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for doubt concerning either. On the other hand, in all Reasonings which regard matters of fact, we introduce, almost at every step, fresh and fresh propositions (to a very great number) which had not been elicited in the course of our Reasoning, but are taken for granted; viz. facts and laws of Nature, which are here the principles of our Reasoning, and maxims, or “elements of belief,” which answer to the axioms in Mathematics. If, at the opening of a Treatise, for example, on Chemistry, on Agriculture, on Political Economy, &c. the author should make, as in Mathematics, a formal statement of all the

propositions he intended to assume, as granted throughout the whole work, both he and his readers would be astonished at the number;

and, of these, many would be only probable, - and there would be much room for doubt as

to the degree of probability, and for judgment, in ascertaining that degree.

Moreover, Mathematical axioms are always employed precisely in the same simple form; e. g. the axiom that “

things equal to the same are equal to one another,” is cited, whenever there is need, in those very words ; whereas the maxims employed in the other class of subjects, admit of, and require, continual modifications in the application of

“ the stability of the laws of

them : e. g.

Nature,” which is our constant assumption in inquiries relating to Natural Philosophy, assumes many different shapes, and in some of them does not possess the same absolute certainty as in others; e. g. when, from having always observed a certain sheep ruminating, we infer, that this individual sheep will continue to ruminate, we assume that “the property which has hitherto belonged to this sheep will remain unchanged;" when we infer the same property of all sheep, we assume that “ the property which belongs to this individual belongs to the whole species :". if, on comparing sheep with some other kinds of horned animals, and finding that all agree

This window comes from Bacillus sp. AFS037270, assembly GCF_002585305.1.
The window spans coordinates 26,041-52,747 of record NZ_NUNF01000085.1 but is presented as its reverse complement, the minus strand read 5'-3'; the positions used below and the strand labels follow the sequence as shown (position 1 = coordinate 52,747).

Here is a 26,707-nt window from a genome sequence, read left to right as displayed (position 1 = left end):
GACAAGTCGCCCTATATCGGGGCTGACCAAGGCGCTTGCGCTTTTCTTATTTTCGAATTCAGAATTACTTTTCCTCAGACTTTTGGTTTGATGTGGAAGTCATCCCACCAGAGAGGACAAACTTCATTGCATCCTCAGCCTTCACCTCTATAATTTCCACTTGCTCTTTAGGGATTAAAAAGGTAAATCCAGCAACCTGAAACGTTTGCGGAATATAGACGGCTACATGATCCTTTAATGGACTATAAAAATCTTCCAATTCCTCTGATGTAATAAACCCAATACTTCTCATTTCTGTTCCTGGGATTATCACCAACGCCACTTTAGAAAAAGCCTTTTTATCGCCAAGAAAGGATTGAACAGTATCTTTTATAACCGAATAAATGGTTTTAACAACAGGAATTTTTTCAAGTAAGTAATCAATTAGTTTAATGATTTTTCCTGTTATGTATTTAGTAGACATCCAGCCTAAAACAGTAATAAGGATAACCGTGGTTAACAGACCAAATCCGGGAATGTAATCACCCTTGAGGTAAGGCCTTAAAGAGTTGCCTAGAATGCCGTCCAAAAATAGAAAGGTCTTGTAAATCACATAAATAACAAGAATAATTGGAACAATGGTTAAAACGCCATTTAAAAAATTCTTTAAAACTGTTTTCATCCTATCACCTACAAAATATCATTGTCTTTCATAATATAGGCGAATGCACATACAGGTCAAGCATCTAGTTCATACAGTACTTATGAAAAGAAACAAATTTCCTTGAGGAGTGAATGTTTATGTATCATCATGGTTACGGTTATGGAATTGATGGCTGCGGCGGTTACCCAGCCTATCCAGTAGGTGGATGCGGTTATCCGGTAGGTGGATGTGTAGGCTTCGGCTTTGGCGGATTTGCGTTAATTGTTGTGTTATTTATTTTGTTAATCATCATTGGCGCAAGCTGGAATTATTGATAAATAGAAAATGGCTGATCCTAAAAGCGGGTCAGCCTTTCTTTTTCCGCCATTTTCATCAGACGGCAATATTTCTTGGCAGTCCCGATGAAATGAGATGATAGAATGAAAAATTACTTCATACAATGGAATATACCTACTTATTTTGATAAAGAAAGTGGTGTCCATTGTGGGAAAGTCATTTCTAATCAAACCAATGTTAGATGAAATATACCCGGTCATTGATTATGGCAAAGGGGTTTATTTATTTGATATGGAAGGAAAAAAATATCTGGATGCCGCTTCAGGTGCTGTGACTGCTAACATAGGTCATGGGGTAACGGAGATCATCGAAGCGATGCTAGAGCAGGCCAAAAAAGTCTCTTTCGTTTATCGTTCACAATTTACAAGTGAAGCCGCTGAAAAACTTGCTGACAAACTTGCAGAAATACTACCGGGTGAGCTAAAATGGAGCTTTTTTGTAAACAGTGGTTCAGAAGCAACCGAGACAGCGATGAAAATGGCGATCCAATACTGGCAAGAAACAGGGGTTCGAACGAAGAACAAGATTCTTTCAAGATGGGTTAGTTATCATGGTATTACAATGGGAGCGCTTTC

in ruminating, we infer that “all horned animals ruminate," we assume that “the whole of a genus or class are likely to agree in any point wherein many species of that genus agree;" or in other words, “ that if one of two properties, &c. has often been found accompanied by another, and never without it, the former will be universally accompanied by the latter :" now all these are merely different forms of the maxim, that “nature is uniform in her operations,” which, it is evident, varies in expression in almost every different case where it is applied, and admits of every degree of evidence, from absolute moral certainty, to mere conjecture.